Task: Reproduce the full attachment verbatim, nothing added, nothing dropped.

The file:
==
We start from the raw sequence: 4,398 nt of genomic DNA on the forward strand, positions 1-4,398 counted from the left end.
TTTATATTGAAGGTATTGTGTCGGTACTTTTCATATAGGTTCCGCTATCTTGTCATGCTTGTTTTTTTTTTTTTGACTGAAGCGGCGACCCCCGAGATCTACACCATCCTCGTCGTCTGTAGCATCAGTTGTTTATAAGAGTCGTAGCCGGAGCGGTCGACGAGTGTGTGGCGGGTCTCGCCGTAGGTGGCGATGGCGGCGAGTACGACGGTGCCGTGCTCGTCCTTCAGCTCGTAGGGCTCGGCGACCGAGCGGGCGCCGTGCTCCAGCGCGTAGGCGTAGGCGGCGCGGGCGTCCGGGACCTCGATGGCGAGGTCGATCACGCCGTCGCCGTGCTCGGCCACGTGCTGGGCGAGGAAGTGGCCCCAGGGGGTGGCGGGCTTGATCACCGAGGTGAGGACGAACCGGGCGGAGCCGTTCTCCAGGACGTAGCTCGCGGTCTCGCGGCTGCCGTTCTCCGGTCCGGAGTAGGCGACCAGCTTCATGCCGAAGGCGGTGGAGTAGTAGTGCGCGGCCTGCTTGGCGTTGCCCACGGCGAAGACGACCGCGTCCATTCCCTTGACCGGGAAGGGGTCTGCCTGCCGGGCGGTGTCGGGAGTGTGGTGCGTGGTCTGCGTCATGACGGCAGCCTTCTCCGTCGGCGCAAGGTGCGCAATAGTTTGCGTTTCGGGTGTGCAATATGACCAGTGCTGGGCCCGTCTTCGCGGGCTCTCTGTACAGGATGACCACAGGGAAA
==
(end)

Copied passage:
We start from the raw sequence: 4,398 nt of genomic DNA on the forward strand, positions 1-4,398 counted from the left end.
TTTATATTGAAGGTATTGTGTCGGTACTTTTCATATAGGTTCCGCTATCTTGTCATGCTTGTTTTTTTTTTTTTGACTGAAGCGGCGACCCCCGAGATCTACACCATCCTCGTCGTCTGTAGCATCAGTTGTTTATAAGAGTCGTAGCCGGAGCGGTCGACGAGTGTGTGGCGGGTCTCGCCGTAGGTGGCGATGGCGGCGAGTACGACGGTGCCGTGCTCGTCCTTCAGCTCGTAGGGCTCGGCGACCGAGCGGGCGCCGTGCTCCAGCGCGTAGGCGTAGGCGGCGCGGGCGTCCGGGACCTCGATGGCGAGGTCGATCACGCCGTCGCCGTGCTCGGCCACGTGCTGGGCGAGGAAGTGGCCCCAGGGGGTGGCGGGCTTGATCACCGAGGTGAGGACGAACCGGGCGGAGCCGTTCTCCAGGACGTAGCTCGCGGTCTCGCGGCTGCCGTTCTCCGGTCCGGAGTAGGCGACCAGCTTCATGCCGAAGGCGGTGGAGTAGTAGTGCGCGGCCTGCTTGGCGTTGCCCACGGCGAAGACGACCGCGTCCATTCCCTTGACCGGGAAGGGGTCTGCCTGCCGGGCGGTGTCGGGAGTGTGGTGCGTGGTCTGCGTCATGACGGCAGCCTTCTCCGTCGGCGCAAGGTGCGCAATAGTTTGCGTTTCGGGTGTGCAATATGACCAGTGCTGGGCCCGTCTTCGCGGGCTCTCTGTACAGGATGACCACAGGGAAA